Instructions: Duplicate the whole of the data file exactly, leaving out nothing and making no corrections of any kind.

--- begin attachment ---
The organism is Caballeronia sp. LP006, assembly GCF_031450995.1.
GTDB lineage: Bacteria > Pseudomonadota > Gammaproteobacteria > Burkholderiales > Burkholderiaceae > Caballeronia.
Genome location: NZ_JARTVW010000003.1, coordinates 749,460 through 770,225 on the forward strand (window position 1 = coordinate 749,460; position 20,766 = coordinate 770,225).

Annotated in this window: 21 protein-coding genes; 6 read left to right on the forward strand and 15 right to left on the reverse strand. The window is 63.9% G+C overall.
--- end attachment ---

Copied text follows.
The organism is Caballeronia sp. LP006, assembly GCF_031450995.1.
GTDB lineage: Bacteria > Pseudomonadota > Gammaproteobacteria > Burkholderiales > Burkholderiaceae > Caballeronia.
Genome location: NZ_JARTVW010000003.1, coordinates 749,460 through 770,225 on the forward strand (window position 1 = coordinate 749,460; position 20,766 = coordinate 770,225).

Annotated in this window: 21 protein-coding genes; 6 read left to right on the forward strand and 15 right to left on the reverse strand. The window is 63.9% G+C overall.